One of my professors once described this play, which is one of Shakespeare’s earlierst and set in Ancient Rome, as “a massacre”. After having read it, it’s not hard to see what she meant. In the first scene alone, two people are slaughtered on stage. Titus Andronicus is brutal and extremely gruesome, even for my taste. I mean, there’s a pretty explicit rape scene, and two characters are baked in a pie and given to their mother to eat… Unfortunately, I didn’t really think there was much to the play apart from the brutality. The only characters who I thought were slightly interesting were Lavinia and Aaron, and they were pretty much the only thing I liked about this play. The rest was a bloodbath with little depth to it.


Leviathan Wakes (The Expanse #1) by James S.A. Corey (3/5 Stars)

8855321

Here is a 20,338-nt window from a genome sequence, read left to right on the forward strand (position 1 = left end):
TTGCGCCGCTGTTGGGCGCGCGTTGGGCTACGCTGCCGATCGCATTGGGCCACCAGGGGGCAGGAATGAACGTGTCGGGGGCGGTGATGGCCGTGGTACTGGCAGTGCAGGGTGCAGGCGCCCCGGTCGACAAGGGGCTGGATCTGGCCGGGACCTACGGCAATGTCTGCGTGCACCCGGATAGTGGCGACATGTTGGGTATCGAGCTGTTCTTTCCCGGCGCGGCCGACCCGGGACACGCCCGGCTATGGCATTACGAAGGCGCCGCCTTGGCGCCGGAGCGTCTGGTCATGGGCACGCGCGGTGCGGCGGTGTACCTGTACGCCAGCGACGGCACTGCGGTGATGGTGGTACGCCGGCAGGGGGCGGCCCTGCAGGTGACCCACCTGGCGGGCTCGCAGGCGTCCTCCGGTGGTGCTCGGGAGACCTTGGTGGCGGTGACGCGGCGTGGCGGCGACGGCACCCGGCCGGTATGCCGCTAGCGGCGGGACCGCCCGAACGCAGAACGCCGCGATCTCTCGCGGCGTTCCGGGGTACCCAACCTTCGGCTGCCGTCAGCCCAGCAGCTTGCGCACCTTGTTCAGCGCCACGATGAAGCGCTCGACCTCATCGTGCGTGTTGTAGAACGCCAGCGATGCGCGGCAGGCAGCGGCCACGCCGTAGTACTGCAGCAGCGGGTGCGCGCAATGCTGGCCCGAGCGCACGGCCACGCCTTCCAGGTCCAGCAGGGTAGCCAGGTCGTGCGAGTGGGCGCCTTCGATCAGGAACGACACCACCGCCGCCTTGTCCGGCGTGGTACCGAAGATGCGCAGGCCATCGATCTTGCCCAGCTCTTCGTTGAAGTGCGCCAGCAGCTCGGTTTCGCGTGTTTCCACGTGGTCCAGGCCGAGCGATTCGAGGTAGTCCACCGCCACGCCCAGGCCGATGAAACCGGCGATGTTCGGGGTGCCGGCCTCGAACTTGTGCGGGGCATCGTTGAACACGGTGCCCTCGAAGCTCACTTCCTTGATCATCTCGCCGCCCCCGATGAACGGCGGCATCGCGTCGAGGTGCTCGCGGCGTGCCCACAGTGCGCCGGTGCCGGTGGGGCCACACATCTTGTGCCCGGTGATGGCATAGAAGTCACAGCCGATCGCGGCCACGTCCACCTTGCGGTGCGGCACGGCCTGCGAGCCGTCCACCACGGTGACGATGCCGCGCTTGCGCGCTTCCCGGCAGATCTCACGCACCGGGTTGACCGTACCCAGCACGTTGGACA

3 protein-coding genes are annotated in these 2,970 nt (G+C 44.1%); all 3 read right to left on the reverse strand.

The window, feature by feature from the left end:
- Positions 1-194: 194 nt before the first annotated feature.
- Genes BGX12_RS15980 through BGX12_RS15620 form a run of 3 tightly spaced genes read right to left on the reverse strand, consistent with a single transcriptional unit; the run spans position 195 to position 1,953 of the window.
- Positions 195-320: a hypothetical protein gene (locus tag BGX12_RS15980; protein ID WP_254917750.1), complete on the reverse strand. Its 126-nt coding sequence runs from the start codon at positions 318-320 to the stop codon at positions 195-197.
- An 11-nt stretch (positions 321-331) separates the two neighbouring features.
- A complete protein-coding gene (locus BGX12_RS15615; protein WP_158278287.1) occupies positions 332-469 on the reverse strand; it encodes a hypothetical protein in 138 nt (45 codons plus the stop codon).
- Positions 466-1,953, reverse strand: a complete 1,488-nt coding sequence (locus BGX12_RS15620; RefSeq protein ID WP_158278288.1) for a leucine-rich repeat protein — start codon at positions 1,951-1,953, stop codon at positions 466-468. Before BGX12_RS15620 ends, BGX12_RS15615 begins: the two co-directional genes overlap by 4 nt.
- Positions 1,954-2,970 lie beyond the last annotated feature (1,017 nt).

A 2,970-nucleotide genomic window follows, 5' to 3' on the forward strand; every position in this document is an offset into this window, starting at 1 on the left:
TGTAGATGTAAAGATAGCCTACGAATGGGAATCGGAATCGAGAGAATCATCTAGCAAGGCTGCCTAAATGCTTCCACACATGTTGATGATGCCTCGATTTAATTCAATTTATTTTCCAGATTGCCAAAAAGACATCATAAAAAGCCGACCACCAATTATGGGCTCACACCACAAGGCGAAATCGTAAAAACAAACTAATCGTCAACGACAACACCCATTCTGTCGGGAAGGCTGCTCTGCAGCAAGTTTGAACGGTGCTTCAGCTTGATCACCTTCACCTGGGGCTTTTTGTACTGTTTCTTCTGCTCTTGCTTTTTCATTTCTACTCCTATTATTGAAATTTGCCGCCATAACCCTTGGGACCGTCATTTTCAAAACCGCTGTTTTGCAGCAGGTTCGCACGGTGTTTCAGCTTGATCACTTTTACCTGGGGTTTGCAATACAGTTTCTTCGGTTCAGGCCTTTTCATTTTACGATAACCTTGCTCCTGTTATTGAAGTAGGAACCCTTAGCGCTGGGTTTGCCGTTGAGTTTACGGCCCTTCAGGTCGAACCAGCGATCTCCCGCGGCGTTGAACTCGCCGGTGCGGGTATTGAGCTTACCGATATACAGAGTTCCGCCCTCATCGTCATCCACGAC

Leviathan Wakes was the only thing I read this month that wasn’t a re-read or a play, so for those of you craving a review of something written later than the 17th century, here it is. The story is actually pretty well known thanks to the TV-Series The Expanse, which you can find on amazon prime if you want to check it out. I only saw the first episode, though, so I can’t tell you if its any good – what I can tell you about is the book. The thing I enjoyed most about it was definitely the world. This is a very political science fiction series that takes place in space – which humanity has long since colonized – and all the places described felt gritty, raw, and real. I had no trouble at all imagining that this is what space might look hundreds of years in the future, and that this is how humanity might be shaped by it. The plot, though it takes a while to get going, was also very interesting and unlike what I’ve read before. It’s a mixture of detective story, space opera, action and politics, and takes you along for quite the ride. However, the characters never really grew on me much. This is a dual perspective novel, following Detective Miller, who works on a space station in the Asteroid Belt, and Jim Holden, XO of an ice miner used to transport water through space. However, I never really felt that you get to know the two characters as well as you could have. You get a little bit about Miller’s past and how he’s struggling to cope with it, but nonetheless, you mostly feel cut off from experiencing his emotions. The same goes for Holden – even when you get to see what he’s thinking, you never really feel how it affects him. It’s all told in a very dry, detached style. And apart from Miller and Holden, I barely feel as though I got to know the characters at all. The only people who have a little depth to them are Havelock and Julie, and they’re barely in it. And Naomi, the only woman in this book who is really of consequence, was so bland and obviously perfect that this was one of the few cases that I’d say it really showed that this book was written by men… For me as a reader, characters are one of the most important parts of a story – you can give me a book with no action whatsoever and I’ll like it if there’s good character development. That’s why this book – despite its cool plot and setting – ultimately fell a little flat for me.